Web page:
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  #1 (permalink)  
Unread Jun 1st, 2010, 06:09 am
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Default "I got it"

What about "I got it" in English" which means like "I will do it myself (you don't have to do it.)"

For example:
When you want to open the door or keep something that felt down, you say "I got it"

Then, your friend don't have to open the door or keep that thing because you will do it yourself.

I wonder why they use past tense when It will happen in the future.
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Unread Jun 1st, 2010, 08:27 am
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Default Re: "I got it"

I got it (or I've got it) used in this sense really means You don't have to worry about it - I'm dealing with it. - or in other words I've already taken charge of it Hence the form of the verb, which is not actually a past form, but present perfect with the meaning past action with present result, the same as in eg Help! I've cut myself! or The taxi has arrived.

An example :

A : David, the phone's ringing! I'm in the bath!
B : OK, I've got it!

So it's not really used to say that you want to do something yourself, but rather to agree to help another person.

Very often though, the pronunciation of have is so much weakened that it disappears completely - with the result that it sounds exactly the same as a past verb : I got it. But it's not - as you said, a "pure" past wouldn't make logical sense here.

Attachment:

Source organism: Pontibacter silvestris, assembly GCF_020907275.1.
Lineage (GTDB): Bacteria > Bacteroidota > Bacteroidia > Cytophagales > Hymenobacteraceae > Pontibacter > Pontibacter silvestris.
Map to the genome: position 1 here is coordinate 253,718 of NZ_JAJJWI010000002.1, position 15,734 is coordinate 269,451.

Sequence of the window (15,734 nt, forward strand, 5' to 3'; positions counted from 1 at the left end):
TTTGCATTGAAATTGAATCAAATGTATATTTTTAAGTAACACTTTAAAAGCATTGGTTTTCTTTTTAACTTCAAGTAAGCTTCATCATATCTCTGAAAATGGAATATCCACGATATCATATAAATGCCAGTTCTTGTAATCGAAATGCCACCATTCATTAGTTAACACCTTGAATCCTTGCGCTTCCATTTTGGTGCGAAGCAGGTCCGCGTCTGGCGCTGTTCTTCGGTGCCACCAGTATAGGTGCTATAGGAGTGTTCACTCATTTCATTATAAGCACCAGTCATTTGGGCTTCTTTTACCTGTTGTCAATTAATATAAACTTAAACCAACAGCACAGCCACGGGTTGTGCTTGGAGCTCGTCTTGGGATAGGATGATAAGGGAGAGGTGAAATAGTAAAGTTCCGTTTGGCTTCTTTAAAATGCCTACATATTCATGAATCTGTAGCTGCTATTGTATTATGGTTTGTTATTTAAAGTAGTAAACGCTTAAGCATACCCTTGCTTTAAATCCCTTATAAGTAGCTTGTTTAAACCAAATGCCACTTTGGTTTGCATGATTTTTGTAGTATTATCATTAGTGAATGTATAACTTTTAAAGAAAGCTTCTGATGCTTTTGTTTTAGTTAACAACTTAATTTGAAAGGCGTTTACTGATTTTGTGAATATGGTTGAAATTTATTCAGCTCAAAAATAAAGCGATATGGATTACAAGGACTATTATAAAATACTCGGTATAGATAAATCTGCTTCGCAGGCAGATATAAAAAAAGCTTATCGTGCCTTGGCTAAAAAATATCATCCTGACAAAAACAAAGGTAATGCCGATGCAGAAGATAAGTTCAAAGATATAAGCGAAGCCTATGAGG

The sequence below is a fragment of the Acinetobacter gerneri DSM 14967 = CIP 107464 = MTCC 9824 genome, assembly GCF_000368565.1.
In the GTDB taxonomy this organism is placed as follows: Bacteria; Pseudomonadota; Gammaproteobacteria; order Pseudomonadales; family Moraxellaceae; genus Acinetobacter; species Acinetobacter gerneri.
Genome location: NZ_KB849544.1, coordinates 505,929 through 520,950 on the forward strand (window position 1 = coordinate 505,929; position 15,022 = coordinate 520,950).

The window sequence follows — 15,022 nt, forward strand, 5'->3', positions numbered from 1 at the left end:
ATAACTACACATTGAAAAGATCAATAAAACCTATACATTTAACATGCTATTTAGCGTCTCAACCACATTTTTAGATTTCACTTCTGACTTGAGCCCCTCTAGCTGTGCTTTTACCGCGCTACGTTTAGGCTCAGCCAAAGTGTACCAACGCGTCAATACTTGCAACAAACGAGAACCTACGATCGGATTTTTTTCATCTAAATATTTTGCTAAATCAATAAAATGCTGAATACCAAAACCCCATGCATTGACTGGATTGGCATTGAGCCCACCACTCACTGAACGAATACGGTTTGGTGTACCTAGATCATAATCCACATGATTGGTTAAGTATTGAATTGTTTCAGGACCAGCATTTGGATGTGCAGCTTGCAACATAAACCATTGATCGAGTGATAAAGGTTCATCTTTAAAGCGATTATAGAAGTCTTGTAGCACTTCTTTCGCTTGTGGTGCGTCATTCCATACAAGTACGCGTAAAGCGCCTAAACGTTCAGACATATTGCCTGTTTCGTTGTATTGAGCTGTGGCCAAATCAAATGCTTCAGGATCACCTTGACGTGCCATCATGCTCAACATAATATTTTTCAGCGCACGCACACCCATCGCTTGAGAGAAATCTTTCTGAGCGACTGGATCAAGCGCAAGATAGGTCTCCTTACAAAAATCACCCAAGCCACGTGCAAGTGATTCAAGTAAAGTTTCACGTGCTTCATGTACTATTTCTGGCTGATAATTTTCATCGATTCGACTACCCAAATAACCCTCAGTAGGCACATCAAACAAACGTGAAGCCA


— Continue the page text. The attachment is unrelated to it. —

Many native speakers however, would be convinced that it is an "ordinary" past form. It's the type of expression that is learnt and used as an unanalysed "chunk" - a bit like "Never mind" or "Go ahead". When these expressions are used, the speakers aren't thinking of the meaning of each individual words. They're just "ready made" expressions which are used in specific situations. Ask someone what "never mind" means and they won't say "do not get disturbed at any moment in time" but "it doesn't matter".

In the same way "I got it" is likely to be used as a chunk, with no thought to the actual meaning and therefore the grammar that's behind it. It's a tendency that started with US English, but I think you're now just as likely to hear "I got" as "I've got" in British English too (I say it myself), even when the concept expressed quite clearly needs a present perfect because it's an event which combines past and present rather than being pure past. It's happening with other verbs too, and I think there's strong evidence for the argument that the present perfect is slowly dying out.

A pity - I'm rather fond of it ...
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Unread Jun 12th, 2010, 06:56 am
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Default Re: "I got it"

How about these two sentences?
Do they make sense?

1)I've got it to open the door.
2)You've got to do what?
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Unread Jun 12th, 2010, 02:09 pm
Sue
 
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Default Re: "I got it"

(1) doesn't make sense.

(2) makes sense but has a completely different meaning to the sentences you were asking about. It's the same as You have to do what?? Remember that have to expresses necessity - eg My train's at 6 so I have to get up at 4.30 and have got to can function as an alternative version : My train's at 6 so I've got to get up at 4.30. There's no difference in meaning between these two.
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